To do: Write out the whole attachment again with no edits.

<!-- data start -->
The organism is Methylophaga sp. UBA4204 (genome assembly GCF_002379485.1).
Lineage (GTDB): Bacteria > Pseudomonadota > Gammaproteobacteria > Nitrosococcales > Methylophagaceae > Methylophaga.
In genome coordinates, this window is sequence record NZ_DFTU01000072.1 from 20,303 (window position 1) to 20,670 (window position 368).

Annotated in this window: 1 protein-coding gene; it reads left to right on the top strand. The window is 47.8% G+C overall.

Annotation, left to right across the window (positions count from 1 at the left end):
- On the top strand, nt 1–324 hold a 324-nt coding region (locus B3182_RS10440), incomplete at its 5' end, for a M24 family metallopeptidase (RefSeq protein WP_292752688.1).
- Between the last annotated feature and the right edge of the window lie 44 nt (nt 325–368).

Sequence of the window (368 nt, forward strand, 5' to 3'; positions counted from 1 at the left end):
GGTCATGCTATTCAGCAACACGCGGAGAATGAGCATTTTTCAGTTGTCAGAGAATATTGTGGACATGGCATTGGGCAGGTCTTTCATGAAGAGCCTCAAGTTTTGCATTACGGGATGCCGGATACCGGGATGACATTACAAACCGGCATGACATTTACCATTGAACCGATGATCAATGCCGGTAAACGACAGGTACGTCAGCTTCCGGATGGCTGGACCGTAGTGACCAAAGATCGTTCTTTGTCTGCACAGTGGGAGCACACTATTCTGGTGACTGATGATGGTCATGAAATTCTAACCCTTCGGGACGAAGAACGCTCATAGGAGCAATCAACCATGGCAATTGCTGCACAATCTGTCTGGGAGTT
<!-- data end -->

The organism is Methylophaga sp. UBA4204 (genome assembly GCF_002379485.1).
Lineage (GTDB): Bacteria > Pseudomonadota > Gammaproteobacteria > Nitrosococcales > Methylophagaceae > Methylophaga.
In genome coordinates, this window is sequence record NZ_DFTU01000072.1 from 20,303 (window position 1) to 20,670 (window position 368).

Annotated in this window: 1 protein-coding gene; it reads left to right on the top strand. The window is 47.8% G+C overall.

Annotation, left to right across the window (positions count from 1 at the left end):
- On the top strand, nt 1–324 hold a 324-nt coding region (locus B3182_RS10440), incomplete at its 5' end, for a M24 family metallopeptidase (RefSeq protein WP_292752688.1).
- Between the last annotated feature and the right edge of the window lie 44 nt (nt 325–368).

Sequence of the window (368 nt, forward strand, 5' to 3'; positions counted from 1 at the left end):
GGTCATGCTATTCAGCAACACGCGGAGAATGAGCATTTTTCAGTTGTCAGAGAATATTGTGGACATGGCATTGGGCAGGTCTTTCATGAAGAGCCTCAAGTTTTGCATTACGGGATGCCGGATACCGGGATGACATTACAAACCGGCATGACATTTACCATTGAACCGATGATCAATGCCGGTAAACGACAGGTACGTCAGCTTCCGGATGGCTGGACCGTAGTGACCAAAGATCGTTCTTTGTCTGCACAGTGGGAGCACACTATTCTGGTGACTGATGATGGTCATGAAATTCTAACCCTTCGGGACGAAGAACGCTCATAGGAGCAATCAACCATGGCAATTGCTGCACAATCTGTCTGGGAGTT